Volcanoes national park is home to Mountain Gorilla (Gorilla beringei beringei); golden monkeys (Cercopithecus mitis kandti), Spotted Hyena (Crocuta crocuta), buffaloes (Syncerus caffer), elephants , black-fronted duiker (Cephalophus niger), and bushbuck (Tragelaphus scriptus). The park also harbors 178 bird species including at least 29 endemics to Rwenzori mountains and the Virungas.

Before departing for Gorilla Tracking

  1. In Rwanda a maximum of 8 tourists may visit a group of habituated mountain gorillas in a day. This is done to ensure minimal behavioral disturbance to the gorillas and the risk of their exposure to human-borne diseases.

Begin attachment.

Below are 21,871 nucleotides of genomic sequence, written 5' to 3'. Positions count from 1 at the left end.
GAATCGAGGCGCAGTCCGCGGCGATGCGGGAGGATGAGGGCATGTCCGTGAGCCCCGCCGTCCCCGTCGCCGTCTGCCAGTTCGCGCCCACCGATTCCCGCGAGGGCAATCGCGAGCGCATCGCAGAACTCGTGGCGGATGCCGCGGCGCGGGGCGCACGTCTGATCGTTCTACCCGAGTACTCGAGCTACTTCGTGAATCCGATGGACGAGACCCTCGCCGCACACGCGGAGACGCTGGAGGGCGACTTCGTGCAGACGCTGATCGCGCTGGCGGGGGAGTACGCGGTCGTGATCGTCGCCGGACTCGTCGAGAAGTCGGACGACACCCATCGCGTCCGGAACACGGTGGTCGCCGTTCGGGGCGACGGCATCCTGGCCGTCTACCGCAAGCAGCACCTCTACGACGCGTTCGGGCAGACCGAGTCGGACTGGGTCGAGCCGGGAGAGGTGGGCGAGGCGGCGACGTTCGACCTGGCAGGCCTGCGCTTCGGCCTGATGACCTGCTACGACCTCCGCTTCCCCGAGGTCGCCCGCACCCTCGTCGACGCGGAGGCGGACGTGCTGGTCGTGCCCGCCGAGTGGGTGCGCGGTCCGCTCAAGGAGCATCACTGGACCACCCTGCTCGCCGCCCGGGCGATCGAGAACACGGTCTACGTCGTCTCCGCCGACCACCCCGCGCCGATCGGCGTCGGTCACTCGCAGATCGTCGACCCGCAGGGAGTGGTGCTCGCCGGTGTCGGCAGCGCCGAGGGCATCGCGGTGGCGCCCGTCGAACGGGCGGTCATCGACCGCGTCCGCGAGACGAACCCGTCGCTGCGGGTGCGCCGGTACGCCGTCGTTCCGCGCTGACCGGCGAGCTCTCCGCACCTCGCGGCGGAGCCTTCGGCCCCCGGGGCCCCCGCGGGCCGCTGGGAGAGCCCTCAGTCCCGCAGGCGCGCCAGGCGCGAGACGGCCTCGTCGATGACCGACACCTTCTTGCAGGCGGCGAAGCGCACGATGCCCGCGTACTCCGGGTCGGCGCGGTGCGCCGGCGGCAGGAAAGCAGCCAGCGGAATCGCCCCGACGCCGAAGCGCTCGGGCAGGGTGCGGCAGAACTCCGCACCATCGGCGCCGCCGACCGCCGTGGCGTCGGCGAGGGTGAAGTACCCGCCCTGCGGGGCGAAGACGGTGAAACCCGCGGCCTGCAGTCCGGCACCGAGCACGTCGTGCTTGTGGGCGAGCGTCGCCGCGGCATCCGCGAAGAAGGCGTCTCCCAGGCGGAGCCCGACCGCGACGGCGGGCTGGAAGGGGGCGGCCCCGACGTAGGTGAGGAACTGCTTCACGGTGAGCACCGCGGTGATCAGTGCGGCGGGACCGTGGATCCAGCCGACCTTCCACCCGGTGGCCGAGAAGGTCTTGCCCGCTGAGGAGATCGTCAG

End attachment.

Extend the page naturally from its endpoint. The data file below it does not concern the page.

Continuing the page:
2. Make sure that you wash your hands before your tracking exercise

On the way to the gorillas:

  1. Please always keep your voices low. You will also be able to observe the great bird life and other wildlife in the forest.
  2. DO NOT leave rubbish in the park. Whatever you bring into the forest should be carried back out with you.
  3. You will be taken to where the guides observed the gorillas the day before. From there you will follow the gorilla’s trail to find them. Look out for the gorilla’s nesting sites along the way!
  4. When you approach the mountain gorillas, the guides will inform you to get ready.

When you are with the gorillas:

  1. A 7 meter (21 feet) distance should tried to be observed at all times from the gorillas. The further back you are, the more relaxed the group will be.